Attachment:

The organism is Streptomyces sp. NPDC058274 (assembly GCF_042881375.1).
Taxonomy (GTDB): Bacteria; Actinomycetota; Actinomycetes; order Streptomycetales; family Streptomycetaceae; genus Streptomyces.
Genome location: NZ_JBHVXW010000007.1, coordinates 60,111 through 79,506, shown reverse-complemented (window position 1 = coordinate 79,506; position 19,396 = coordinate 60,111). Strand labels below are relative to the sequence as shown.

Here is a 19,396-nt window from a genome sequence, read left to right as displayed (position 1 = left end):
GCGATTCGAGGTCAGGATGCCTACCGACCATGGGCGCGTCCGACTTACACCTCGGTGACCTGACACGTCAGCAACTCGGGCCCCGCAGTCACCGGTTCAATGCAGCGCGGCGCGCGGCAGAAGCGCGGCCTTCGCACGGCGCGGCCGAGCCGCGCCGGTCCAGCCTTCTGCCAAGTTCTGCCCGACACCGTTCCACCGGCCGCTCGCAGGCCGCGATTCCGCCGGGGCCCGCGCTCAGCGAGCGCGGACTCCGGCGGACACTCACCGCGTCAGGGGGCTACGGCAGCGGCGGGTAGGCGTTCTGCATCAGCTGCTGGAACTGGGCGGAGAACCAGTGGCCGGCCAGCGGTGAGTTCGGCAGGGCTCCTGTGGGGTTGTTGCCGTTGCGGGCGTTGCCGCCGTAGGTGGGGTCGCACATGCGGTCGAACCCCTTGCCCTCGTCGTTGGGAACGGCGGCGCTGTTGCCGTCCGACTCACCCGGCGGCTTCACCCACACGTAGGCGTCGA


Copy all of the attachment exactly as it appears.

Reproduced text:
The organism is Streptomyces sp. NPDC058274 (assembly GCF_042881375.1).
Taxonomy (GTDB): Bacteria; Actinomycetota; Actinomycetes; order Streptomycetales; family Streptomycetaceae; genus Streptomyces.
Genome location: NZ_JBHVXW010000007.1, coordinates 60,111 through 79,506, shown reverse-complemented (window position 1 = coordinate 79,506; position 19,396 = coordinate 60,111). Strand labels below are relative to the sequence as shown.

Here is a 19,396-nt window from a genome sequence, read left to right as displayed (position 1 = left end):
GCGATTCGAGGTCAGGATGCCTACCGACCATGGGCGCGTCCGACTTACACCTCGGTGACCTGACACGTCAGCAACTCGGGCCCCGCAGTCACCGGTTCAATGCAGCGCGGCGCGCGGCAGAAGCGCGGCCTTCGCACGGCGCGGCCGAGCCGCGCCGGTCCAGCCTTCTGCCAAGTTCTGCCCGACACCGTTCCACCGGCCGCTCGCAGGCCGCGATTCCGCCGGGGCCCGCGCTCAGCGAGCGCGGACTCCGGCGGACACTCACCGCGTCAGGGGGCTACGGCAGCGGCGGGTAGGCGTTCTGCATCAGCTGCTGGAACTGGGCGGAGAACCAGTGGCCGGCCAGCGGTGAGTTCGGCAGGGCTCCTGTGGGGTTGTTGCCGTTGCGGGCGTTGCCGCCGTAGGTGGGGTCGCACATGCGGTCGAACCCCTTGCCCTCGTCGTTGGGAACGGCGGCGCTGTTGCCGTCCGACTCACCCGGCGGCTTCACCCACACGTAGGCGTCGA